USS PELELIU, At Sea -- The 15th MEU logistics team works around the clock in order to move the personnel, cargo and equipment from the three ships of the Peleliu Amphibious Ready Group to their respective origins, making for a seamless transition from being forward-deployed to garrison life.
The planning process began about a month ago and involves several Marines, including the MEU logistics officer, the mobility/embarkation officer, the unit movement control coordinator, landing force shore party, Assault Craft Units 1 and 5 and the unit’s aviation combat element, Marine Medium Helicopter Squadron 364 (Rein.).
Major Brodie R. Carmichael, logistics officer, 15th MEU, from Yakima, Wash., is on his second deployment with the unit. His role in the retrograde is to oversee all logistical movement within the MEU.
He is assisted in his duties by the other members of the logistics team on ship as well as advance parties sent to Camp Pendleton at different stages of the deployment to conduct pre-coordination.
“This offload involves a lot more than just getting on a craft,” said Carmichael. “There are a lot of coordinating instructions that we have been working on since the end of March. This is the largest evolution to date for the entire MEU, as we are moving all 15th MEU passengers and vehicles.”
The next key player in the role of a retrograde is Capt. Peter D. Nelson, the unit’s mobility and embarkation officer. Nelson, 36, is from Hilham, Tenn., and has worked in embarkation for nearly 18 years.
He and his Marines plan and oversee the movement of all cargo and equipment from ship to shore. This may sound complex, but the complexity doesn’t end at the initial planning. Nelson’s taskings for coordinating this movement includes ensuring all 15th MEU personnel are off the boat on the designated day.
“We have a lot of cargo, equipment and personnel we are trying to off load in one day,” said Nelson. “The personnel are our number one priority though. With limited space on ship (and) all of the vehicles moving around on the ship, we wanted to move the people ashore first.”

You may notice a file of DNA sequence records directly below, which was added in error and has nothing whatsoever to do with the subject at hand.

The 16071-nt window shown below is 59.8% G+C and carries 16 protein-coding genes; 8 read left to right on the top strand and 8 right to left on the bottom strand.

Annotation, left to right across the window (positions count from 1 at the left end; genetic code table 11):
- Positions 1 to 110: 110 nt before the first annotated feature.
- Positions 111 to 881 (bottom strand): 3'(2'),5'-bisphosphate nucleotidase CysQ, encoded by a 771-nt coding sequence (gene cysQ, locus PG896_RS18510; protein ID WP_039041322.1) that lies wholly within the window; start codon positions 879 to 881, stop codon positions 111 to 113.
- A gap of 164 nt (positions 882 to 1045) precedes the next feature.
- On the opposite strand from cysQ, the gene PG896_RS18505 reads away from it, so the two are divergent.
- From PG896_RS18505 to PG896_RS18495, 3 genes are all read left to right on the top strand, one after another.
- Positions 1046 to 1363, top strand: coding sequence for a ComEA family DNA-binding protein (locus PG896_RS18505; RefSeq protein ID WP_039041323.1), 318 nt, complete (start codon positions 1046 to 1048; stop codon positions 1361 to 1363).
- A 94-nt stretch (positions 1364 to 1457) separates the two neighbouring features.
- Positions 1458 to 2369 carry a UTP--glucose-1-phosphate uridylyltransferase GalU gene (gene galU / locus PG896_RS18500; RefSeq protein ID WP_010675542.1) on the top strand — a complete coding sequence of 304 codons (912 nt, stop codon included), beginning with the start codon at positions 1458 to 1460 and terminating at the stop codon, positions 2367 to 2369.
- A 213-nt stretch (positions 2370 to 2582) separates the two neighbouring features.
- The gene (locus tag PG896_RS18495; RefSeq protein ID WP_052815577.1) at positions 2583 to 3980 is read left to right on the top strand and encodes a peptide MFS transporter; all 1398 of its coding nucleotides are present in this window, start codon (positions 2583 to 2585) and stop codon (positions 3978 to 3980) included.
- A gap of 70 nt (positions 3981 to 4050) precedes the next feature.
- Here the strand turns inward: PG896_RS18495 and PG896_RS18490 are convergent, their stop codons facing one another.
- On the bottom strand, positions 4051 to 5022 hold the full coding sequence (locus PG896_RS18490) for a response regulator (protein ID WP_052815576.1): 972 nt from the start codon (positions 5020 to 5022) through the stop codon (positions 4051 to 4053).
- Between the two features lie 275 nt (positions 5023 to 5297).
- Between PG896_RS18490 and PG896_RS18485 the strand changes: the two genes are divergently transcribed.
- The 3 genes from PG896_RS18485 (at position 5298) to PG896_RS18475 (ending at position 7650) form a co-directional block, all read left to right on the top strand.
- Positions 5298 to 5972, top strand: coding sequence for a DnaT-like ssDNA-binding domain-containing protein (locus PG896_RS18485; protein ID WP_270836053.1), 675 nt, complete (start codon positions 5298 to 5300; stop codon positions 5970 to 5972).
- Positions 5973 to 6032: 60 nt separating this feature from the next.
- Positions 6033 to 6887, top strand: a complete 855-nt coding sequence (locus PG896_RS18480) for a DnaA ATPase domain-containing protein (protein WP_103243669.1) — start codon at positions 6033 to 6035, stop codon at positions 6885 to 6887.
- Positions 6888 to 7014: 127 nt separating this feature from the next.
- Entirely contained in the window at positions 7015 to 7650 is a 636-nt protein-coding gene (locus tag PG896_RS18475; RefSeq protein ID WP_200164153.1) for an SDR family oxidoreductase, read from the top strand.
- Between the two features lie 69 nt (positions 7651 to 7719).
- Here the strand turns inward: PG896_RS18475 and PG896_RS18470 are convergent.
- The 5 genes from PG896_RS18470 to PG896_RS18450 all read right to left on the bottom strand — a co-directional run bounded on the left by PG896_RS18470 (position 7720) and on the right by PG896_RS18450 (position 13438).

In order to accomplish these tasks, the mobility team has planned to move the equipment back in waves. They define a wave as one rotation of landing craft from the ship to the beach. USS Peleliu has four landing craft utilities that, when empty, can hold up to 290 people. For the majority of the rotations, the LCUs will carry both personnel and vehicles.
“Time is our most expensive resource here,” he added. “Everyone wants to be home and it will take a lot of time to get there. I am confident everyone will be with their families by the end of the night.”
Everyone includes 931 personnel from USS Peleliu, approximately 650 people from USS Green Bay and 335 from USS Rushmore. All of these people will be moved ashore in a more than 12-hour operation.
USS Green Bay and USS Rshmore each have two landing craft air cushions, and USS Green Bay also has 15 amphibious assault vehicles scheduled to return during the retrograde.
After Nelson’s team has planned the debarkation of all equipment and cargo from ship to shore, the landing force shore party unloads it for transport to its final destination.
Marines with Landing Support Detachment, Combat Logistics 15, 15th MEU, coordinate the movement on the ground for an easy offload. This process involves supervising the movement of cargo and equipment to its respective location.
Once the vehicles are offloaded, unit movement control centers at each major subordinate element of the MEU report their accountability of personnel, vehicles and gear to the 15th MEU’s logistics team on Camp Pendleton.
In addition to vehicles and personnel returning home, all of the aircraft will be flown off on the final day.
The 15th MEU is scheduled to return home after nearly eight months at-sea while serving as part of the Peleliu Amphibious Ready Group and is comprised of approximately 2,400 Marines and sailors. Together with Amphibious Squadron Three, they provide a forward-deployed, flexible sea-based Marine Air Ground Task Force capable of conducting a wide variety of operations ranging from humanitarian aid to combat.